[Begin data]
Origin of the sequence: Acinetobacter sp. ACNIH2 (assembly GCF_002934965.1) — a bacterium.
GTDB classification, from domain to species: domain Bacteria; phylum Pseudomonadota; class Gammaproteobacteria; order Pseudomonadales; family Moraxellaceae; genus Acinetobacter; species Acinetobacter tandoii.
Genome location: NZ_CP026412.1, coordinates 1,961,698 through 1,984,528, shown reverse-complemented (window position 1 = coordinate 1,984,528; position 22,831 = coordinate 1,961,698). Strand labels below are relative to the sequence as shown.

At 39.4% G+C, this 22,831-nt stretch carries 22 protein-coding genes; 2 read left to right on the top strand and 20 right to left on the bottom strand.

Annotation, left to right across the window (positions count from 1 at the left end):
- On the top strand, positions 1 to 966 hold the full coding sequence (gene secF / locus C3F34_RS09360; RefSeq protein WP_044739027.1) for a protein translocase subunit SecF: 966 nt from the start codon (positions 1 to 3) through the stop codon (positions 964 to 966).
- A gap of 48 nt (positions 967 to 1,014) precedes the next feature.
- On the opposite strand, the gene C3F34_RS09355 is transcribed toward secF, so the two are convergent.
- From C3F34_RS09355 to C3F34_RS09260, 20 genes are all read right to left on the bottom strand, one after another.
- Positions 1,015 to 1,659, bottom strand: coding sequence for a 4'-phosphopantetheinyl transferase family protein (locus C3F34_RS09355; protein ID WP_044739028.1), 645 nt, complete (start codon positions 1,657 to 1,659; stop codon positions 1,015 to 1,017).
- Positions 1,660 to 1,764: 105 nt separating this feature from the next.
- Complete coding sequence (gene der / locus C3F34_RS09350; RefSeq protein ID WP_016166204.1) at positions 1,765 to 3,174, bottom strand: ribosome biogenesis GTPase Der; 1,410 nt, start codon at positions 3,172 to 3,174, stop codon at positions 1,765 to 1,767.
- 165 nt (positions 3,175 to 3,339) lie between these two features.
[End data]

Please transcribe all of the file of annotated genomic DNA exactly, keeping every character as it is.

Origin of the sequence: Acinetobacter sp. ACNIH2 (assembly GCF_002934965.1) — a bacterium.
GTDB classification, from domain to species: domain Bacteria; phylum Pseudomonadota; class Gammaproteobacteria; order Pseudomonadales; family Moraxellaceae; genus Acinetobacter; species Acinetobacter tandoii.
Genome location: NZ_CP026412.1, coordinates 1,961,698 through 1,984,528, shown reverse-complemented (window position 1 = coordinate 1,984,528; position 22,831 = coordinate 1,961,698). Strand labels below are relative to the sequence as shown.

At 39.4% G+C, this 22,831-nt stretch carries 22 protein-coding genes; 2 read left to right on the top strand and 20 right to left on the bottom strand.

Annotation, left to right across the window (positions count from 1 at the left end):
- On the top strand, positions 1 to 966 hold the full coding sequence (gene secF / locus C3F34_RS09360; RefSeq protein WP_044739027.1) for a protein translocase subunit SecF: 966 nt from the start codon (positions 1 to 3) through the stop codon (positions 964 to 966).
- A gap of 48 nt (positions 967 to 1,014) precedes the next feature.
- On the opposite strand, the gene C3F34_RS09355 is transcribed toward secF, so the two are convergent.
- From C3F34_RS09355 to C3F34_RS09260, 20 genes are all read right to left on the bottom strand, one after another.
- Positions 1,015 to 1,659, bottom strand: coding sequence for a 4'-phosphopantetheinyl transferase family protein (locus C3F34_RS09355; protein ID WP_044739028.1), 645 nt, complete (start codon positions 1,657 to 1,659; stop codon positions 1,015 to 1,017).
- Positions 1,660 to 1,764: 105 nt separating this feature from the next.
- Complete coding sequence (gene der / locus C3F34_RS09350; RefSeq protein ID WP_016166204.1) at positions 1,765 to 3,174, bottom strand: ribosome biogenesis GTPase Der; 1,410 nt, start codon at positions 3,172 to 3,174, stop codon at positions 1,765 to 1,767.
- 165 nt (positions 3,175 to 3,339) lie between these two features.